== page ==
The effect of altering the microbiome on aspects of equine sleep and emotional state and cognitive performance

Research output: Contribution to conferenceAbstractpeer-review


The gut-brain axis is such that altering the microbiome can have a significant effect on sleep patterns, emotional states and cognitive function (Appleton, 2018). The diets of domesticated and captive animals are often formulated with little or no consideration of how this may impact the gut-brain axis and subsequently on factors that have the capacity to greatly affect the animal’s welfare. The aim of this study was to examine the effects of altering the microbiome in the horse on sleep quantity/quality, emotional state and cognitive performance during a reward-prediction-error task and on blink rate (as a proxy measure for CNS dopaminergic activity). Eight horses were given two balanced diets of low and high starch that have previously been shown to produce a significant difference in the equine microbiome (Bulmer, 2020). Diets were given for 21 days within a balanced cross-over design. During days 19-21, the quantity and quality of sleep that the horses experienced were recorded using a previously defined sleep ethogram (Greening and McBride, 2022) as was blink rate (McBride et al., 2022). During days 20-21, horses were tested on the reward-prediction-error task. This operant task involved training horses to touch visual stimuli in order to gain a food reward. Horses were then placed under two consecutive extinction phases followed by one reinstatement phase. The number of trails to reach the extinction criterion (no response within 45secs for 3 consecutive trials) and trail latency were recorded as was the number of trials to reach the reinstatement criterion (3 correct consecutive responses). Facial expressions during the first 5 trials of each extinction and reinstatement phase were also recorded as a marker of emotional response to expected reward not given and unexpected reward given respectively. The results of the study are presented and conclusions drawn as to consequence of altering the equine microbiome on equine sleep, emotional state and cognitive performance. References Appleton, J., 2018. The Gut-Brain Axis: Influence of Microbiota on Mood and Mental Health. Integr Med (Encinitas) 17, 28-32. Bulmer, L., 2020. High-starch diets increase behavioural reactivity, alter hindgut microbiota and brain neurochemistry in horses, School of Veterinary Medicine University of Glasgow. Greening, L., McBride, S., 2022. A Review of Equine Sleep: Implications for Equine Welfare. Front Vet Sci 9. McBride, S.D., Roberts, K., Hemmings, A.J., Ninomiya, S., Parker, M.O., 2022. The impulsive horse: Comparing genetic, physiological and behavioral indicators to those of human addiction. Physiol Behav 254, 113896.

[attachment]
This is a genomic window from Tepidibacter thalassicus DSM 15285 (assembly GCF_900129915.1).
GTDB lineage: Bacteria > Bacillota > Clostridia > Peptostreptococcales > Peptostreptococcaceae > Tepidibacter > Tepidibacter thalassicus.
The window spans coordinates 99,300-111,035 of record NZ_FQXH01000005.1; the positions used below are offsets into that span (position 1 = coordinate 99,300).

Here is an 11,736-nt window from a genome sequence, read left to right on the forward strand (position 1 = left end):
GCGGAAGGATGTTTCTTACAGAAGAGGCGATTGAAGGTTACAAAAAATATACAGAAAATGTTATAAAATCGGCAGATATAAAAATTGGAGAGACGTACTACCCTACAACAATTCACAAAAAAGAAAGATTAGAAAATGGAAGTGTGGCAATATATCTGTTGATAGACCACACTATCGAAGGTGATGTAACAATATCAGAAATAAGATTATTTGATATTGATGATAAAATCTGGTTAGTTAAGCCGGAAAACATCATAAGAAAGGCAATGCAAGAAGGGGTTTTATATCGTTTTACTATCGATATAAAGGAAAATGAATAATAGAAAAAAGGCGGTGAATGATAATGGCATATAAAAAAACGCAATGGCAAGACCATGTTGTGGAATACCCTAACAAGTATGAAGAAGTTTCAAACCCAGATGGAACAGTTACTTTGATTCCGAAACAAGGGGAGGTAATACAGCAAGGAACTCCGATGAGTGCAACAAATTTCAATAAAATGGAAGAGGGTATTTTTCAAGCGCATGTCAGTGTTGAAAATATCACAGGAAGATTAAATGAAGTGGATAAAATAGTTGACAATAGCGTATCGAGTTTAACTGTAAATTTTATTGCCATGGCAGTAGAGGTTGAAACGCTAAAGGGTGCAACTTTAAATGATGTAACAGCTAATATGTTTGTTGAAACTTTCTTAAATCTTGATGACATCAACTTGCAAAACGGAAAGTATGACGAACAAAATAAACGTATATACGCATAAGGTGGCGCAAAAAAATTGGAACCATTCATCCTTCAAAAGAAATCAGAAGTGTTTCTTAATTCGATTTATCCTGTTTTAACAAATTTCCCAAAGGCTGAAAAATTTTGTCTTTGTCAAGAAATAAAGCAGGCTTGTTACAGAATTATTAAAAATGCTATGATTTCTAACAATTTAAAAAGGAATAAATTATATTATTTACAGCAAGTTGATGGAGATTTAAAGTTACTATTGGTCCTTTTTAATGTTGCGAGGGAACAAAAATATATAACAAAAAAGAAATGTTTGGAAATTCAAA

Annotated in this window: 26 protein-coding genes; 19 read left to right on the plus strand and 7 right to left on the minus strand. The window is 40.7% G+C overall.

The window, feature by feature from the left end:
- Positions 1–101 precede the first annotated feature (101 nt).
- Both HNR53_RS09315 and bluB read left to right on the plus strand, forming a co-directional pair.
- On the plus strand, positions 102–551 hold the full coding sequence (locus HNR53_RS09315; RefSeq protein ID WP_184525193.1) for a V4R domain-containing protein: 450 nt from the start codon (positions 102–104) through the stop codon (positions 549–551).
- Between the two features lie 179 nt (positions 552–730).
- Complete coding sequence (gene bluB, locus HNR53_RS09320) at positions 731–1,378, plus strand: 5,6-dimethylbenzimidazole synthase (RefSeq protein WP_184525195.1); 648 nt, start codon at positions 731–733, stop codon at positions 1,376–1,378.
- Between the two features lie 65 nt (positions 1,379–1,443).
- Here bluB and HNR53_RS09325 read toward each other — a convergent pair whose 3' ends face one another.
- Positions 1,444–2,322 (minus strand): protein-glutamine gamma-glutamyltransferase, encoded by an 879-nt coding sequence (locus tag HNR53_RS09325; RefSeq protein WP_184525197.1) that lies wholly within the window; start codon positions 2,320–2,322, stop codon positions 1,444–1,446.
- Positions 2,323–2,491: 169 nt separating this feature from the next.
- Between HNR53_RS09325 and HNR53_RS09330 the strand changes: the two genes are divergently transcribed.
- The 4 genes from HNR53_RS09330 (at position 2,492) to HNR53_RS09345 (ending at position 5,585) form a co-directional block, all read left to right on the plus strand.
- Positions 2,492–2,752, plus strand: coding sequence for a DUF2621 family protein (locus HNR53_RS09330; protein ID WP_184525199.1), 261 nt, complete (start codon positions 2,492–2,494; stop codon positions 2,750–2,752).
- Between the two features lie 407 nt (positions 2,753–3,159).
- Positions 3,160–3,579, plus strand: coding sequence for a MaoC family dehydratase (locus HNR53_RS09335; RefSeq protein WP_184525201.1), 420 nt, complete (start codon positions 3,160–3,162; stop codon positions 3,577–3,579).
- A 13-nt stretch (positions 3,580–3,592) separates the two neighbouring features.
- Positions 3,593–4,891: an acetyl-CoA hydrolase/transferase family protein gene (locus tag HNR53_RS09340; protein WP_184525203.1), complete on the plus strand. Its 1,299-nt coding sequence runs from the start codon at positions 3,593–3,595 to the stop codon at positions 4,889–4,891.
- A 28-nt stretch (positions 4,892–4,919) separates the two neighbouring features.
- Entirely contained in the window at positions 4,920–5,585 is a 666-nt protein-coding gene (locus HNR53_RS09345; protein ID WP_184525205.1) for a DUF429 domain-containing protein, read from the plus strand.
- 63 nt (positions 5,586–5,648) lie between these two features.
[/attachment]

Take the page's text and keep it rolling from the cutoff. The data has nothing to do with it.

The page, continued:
Original languageEnglish
Publication statusPublished - 31 Jul 2023
EventInternational Society for Applied Ethology - Tallinn
Duration: 01 Aug 202305 Aug 2024


ConferenceInternational Society for Applied Ethology
Period01 Aug 202305 Aug 2024


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